29. “White” carpet area (Riyard ul Jannah) in the Prophets mosque in Medina. The carpet here is actually light green. This area next to where the Prophet (SAW) is buried is considered a very special place. Praying here is considered the same as praying in heaven. Needless to say, it is quite hard to get there. But you can do it if you are smart and go at the right time. Good time is late after Isha or after people start leaving Medina for Mina (for the start of the Hajj) and the crowd in Medina gets less. Women are only able to pray here at allocated times. You can find out what these times are from either the hotel or other pilgrims.
30. The Prophet’s mosque is now open 24 hrs, unlike some years ago.
31. Our tour group supplied us with a Mina kit bag containing bedding (mattress, pillow, bed sheet, and pillow case), toiletries, some food, etc. There was some room for few personal items. That is all you need to take to Mina. You need to travel light. Check with your travel group whether they are supplying these.
32. Mina – tent city. This is where your Hajj starts and where you spend most of your Hajj days. Thousands of tents. It is an awesome sight. Although the facilities are basic, this is where you interact with a lot of other people, and make lots of friends. We found it a great place and enjoyed our stay here.
33. Myth – Mina has air conditioned tents. There is no air conditioning. What they have are evaporative coolers. But these do their job; keep you a bit cool. Should take extra blanket if you feel the cold a lot. Sharing with many people in the tent means you may not be able to turn off the cooling units if you feel cold.
34. End of Mina – the non-Muslim country pilgrims are at the far end of Mina (US, UK, Canada, France, Australia); right next to the big sign saying “End of Mina”. So you have a lot of ground to cover to get to the Jamarat (for the stoning) or to Mecca.
35. Shops in Mina – there are a few shops selling food and plenty of hawkers selling all sorts of other wares. Best to avoid buying food from the shops here; not worth falling sick during the Hajj. Your Hajj group should supply all meals when in Mina.
36. Myth – you have to line up for toilets a long time. Actually it is not a big problem if you are a bit organized. Avoid azan times; at other times it is ok. Plenty of toilets around. Peak time is in the morning at Subah time; either go half hour before Subah or after sunrise.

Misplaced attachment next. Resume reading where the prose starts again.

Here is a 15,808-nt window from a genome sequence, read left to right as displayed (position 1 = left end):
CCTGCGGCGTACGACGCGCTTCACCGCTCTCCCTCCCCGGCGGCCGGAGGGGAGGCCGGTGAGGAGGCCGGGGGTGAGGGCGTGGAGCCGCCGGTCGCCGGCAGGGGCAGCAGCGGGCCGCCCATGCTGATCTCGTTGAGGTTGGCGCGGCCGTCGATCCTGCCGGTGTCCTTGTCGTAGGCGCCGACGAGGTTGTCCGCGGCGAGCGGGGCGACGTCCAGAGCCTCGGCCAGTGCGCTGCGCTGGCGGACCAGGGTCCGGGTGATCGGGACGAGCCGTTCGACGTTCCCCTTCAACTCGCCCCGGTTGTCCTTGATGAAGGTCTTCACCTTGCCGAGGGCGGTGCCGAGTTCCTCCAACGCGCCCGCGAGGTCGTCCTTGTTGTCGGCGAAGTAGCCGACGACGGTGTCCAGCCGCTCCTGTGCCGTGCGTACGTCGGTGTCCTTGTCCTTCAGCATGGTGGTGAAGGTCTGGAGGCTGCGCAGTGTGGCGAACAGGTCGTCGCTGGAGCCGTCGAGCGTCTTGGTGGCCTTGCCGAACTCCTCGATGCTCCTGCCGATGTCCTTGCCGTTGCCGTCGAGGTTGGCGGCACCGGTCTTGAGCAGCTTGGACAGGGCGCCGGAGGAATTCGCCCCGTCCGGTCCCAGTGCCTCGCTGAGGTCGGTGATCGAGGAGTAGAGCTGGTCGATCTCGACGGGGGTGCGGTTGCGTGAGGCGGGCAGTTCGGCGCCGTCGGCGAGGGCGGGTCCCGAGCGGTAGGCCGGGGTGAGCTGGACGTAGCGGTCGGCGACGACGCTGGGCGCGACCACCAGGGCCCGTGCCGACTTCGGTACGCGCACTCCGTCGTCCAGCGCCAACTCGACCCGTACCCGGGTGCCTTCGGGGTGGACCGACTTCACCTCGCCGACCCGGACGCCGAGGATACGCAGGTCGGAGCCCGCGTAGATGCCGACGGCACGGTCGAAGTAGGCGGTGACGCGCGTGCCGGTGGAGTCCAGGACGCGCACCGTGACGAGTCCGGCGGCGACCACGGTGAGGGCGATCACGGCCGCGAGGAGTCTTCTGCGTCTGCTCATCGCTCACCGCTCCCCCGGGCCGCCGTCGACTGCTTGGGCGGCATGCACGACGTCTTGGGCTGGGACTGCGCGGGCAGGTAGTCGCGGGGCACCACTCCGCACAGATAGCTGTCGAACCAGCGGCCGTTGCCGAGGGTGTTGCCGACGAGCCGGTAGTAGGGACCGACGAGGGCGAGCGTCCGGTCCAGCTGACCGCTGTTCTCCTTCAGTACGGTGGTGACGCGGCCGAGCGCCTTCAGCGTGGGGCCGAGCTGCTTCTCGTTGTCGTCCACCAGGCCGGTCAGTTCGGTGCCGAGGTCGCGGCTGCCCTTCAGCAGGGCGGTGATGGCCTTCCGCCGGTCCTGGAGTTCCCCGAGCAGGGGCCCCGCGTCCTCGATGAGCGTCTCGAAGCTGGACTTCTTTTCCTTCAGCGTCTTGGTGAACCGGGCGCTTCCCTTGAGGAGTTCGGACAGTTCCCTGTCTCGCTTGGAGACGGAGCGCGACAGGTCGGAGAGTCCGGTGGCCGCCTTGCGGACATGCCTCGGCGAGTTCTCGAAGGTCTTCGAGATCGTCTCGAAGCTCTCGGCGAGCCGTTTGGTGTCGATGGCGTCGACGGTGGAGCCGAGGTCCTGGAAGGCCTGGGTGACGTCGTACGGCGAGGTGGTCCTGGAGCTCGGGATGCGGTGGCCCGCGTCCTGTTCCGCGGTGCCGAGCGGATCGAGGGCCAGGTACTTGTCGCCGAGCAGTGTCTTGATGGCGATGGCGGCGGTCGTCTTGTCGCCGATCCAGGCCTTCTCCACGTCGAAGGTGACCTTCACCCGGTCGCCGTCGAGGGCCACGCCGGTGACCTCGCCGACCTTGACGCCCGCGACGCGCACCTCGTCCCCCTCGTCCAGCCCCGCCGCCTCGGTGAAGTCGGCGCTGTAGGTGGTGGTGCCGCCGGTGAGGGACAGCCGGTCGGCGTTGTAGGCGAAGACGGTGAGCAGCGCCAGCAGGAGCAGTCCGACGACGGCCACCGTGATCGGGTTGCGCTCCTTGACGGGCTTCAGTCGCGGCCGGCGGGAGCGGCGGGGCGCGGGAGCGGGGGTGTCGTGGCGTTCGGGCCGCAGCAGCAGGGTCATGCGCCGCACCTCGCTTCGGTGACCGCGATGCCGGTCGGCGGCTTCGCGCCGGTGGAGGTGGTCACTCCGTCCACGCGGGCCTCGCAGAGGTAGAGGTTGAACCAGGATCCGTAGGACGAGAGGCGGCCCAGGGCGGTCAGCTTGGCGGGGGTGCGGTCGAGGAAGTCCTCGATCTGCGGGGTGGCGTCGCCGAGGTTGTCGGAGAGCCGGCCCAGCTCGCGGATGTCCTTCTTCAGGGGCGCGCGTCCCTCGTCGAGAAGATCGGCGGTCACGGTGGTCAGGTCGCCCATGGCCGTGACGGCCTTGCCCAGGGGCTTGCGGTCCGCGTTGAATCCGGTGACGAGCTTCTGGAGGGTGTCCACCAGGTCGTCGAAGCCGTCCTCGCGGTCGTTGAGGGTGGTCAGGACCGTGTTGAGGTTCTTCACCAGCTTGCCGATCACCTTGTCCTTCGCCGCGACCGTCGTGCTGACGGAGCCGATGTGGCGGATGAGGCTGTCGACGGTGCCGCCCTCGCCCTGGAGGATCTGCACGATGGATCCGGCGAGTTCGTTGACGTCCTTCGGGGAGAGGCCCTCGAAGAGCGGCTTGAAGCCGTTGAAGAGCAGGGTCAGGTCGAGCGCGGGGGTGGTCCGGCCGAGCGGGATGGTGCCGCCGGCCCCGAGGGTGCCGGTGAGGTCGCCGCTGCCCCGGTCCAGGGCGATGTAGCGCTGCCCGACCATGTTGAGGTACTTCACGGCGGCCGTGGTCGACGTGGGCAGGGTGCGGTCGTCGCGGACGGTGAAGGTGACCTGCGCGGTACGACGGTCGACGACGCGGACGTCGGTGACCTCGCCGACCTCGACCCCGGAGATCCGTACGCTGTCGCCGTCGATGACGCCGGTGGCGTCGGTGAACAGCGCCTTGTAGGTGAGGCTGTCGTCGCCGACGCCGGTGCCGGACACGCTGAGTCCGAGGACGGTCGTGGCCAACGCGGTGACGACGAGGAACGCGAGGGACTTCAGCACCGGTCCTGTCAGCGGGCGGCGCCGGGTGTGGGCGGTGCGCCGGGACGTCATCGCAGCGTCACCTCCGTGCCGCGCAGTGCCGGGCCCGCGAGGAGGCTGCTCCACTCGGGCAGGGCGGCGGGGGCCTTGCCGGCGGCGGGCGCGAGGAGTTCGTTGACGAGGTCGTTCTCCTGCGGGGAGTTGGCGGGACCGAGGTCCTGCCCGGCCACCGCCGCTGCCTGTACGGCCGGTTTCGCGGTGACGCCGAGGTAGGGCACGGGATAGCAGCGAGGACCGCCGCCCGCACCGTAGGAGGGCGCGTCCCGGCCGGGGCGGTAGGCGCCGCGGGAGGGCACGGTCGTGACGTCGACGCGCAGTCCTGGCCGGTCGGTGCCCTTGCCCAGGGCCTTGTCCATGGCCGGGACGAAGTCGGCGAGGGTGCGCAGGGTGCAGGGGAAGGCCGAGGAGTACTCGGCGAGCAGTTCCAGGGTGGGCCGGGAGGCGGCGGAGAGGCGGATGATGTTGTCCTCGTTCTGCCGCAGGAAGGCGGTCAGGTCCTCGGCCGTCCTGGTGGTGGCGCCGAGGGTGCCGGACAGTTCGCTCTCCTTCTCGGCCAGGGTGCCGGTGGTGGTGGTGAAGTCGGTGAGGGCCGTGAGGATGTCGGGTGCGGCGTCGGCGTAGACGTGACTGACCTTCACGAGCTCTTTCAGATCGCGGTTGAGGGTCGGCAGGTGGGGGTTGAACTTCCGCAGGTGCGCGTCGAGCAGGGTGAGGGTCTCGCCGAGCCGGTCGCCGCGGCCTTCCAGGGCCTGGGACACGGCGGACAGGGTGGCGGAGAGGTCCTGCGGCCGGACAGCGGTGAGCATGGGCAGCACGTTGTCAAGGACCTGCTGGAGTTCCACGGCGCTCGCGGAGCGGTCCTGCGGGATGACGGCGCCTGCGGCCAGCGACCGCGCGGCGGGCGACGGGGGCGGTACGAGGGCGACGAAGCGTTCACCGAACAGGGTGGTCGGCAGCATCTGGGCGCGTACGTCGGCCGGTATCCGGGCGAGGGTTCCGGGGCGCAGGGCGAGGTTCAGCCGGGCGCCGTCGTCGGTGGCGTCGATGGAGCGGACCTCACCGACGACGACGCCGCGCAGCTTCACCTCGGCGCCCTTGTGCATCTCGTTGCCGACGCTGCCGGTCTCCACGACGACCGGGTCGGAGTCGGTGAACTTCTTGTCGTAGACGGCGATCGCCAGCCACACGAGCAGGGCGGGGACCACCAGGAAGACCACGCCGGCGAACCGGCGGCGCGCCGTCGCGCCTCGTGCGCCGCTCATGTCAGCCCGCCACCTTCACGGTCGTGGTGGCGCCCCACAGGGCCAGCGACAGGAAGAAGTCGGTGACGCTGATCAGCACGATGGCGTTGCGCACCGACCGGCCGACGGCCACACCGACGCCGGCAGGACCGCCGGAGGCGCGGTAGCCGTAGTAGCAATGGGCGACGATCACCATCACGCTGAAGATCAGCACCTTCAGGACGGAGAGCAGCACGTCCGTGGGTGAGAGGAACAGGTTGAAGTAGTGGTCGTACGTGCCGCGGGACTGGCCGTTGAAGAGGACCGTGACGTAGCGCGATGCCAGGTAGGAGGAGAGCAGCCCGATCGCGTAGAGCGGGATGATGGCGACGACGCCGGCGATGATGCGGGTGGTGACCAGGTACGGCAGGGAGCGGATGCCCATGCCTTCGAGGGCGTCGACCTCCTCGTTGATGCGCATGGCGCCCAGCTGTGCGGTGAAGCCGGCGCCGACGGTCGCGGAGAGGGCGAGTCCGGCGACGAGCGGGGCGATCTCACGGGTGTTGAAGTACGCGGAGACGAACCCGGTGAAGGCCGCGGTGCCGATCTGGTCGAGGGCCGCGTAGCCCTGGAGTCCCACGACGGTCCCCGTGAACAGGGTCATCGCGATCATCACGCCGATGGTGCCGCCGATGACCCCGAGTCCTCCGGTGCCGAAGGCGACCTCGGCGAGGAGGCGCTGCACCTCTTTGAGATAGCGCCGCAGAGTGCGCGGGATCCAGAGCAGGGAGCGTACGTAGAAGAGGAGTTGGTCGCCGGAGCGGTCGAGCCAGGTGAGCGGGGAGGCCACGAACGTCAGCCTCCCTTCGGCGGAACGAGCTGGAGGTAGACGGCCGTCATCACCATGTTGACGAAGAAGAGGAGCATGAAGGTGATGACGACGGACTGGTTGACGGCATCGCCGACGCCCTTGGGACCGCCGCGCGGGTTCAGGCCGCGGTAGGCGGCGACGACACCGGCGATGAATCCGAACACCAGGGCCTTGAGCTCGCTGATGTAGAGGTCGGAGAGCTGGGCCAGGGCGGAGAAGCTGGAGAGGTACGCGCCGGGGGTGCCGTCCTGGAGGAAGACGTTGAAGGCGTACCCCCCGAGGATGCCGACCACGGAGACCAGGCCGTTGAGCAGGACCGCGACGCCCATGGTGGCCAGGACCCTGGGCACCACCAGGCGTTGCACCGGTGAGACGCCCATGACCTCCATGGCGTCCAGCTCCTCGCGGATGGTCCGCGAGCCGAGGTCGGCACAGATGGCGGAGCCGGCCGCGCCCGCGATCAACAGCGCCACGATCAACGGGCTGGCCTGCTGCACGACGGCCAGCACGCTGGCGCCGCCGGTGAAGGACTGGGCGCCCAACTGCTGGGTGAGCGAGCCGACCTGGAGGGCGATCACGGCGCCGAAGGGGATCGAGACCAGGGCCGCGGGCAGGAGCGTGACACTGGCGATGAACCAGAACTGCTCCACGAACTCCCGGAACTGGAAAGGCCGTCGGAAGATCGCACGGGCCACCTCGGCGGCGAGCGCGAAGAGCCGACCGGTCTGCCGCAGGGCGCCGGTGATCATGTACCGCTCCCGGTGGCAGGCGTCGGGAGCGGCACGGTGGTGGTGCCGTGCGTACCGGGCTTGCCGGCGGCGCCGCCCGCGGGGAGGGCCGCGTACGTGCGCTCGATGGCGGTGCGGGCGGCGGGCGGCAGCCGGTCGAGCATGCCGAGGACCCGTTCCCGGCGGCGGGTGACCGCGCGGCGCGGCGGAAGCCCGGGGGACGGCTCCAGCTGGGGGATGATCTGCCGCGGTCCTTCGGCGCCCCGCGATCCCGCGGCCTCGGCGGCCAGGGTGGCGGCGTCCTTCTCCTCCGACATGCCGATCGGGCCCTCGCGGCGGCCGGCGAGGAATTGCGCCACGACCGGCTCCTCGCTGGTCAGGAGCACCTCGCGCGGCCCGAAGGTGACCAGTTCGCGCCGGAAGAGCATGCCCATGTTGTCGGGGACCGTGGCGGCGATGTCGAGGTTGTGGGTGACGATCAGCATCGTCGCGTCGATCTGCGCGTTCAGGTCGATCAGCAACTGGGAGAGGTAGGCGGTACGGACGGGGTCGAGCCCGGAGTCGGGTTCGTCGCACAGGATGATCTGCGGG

37. Toilets - Are the toilets clean? If there were any cleaners cleaning the toilets, I did not see them. But they are ok; not great, but ok. If you think the particular toilet is dirty, go to another one. No shortage of water. Shower is in the same toilet situated above the toilet bowl/pan; make sure you don’t drop the soap. You will have to carry your toiletries in a plastic bag so you can hang them off the clothes pegs because you cannot leave them anywhere else. Remember while in ihram you cannot use normal scented toothpaste or scented soap.
38. Garbage – rubbish is removed regularly form the tents, but it all ended up outside by the side of the road. It sat there until the “dump” got out of hand. Then there was a great big operation using bob-cats and trucks to clean it up.
39. Fact – no cooking allowed in the tents, so all meals are supplied. The quality depends on your tour group. Our group supplied pretty good meals. Tea/Coffee making facilities available in the tents.
40. Arafat – you spend the day at Arafat between sunrise and sunset simply in prayer. You can take a book of duas with you which may help you make dua.
41. Myth – no toilets in Musdalifah. Actually last year they must have built new toilets because there are heaps of new toilets. No worries.
42. Stones – pick your stones (for the Jamarat) in Musdalifah if possible; easier than in Mina. (You need a minimum of 70 stones, size of chic peas)
43. Sleeping in Musdalifah – under the stars; so take your bedding from Mina with you if possible. Take your blanket with you.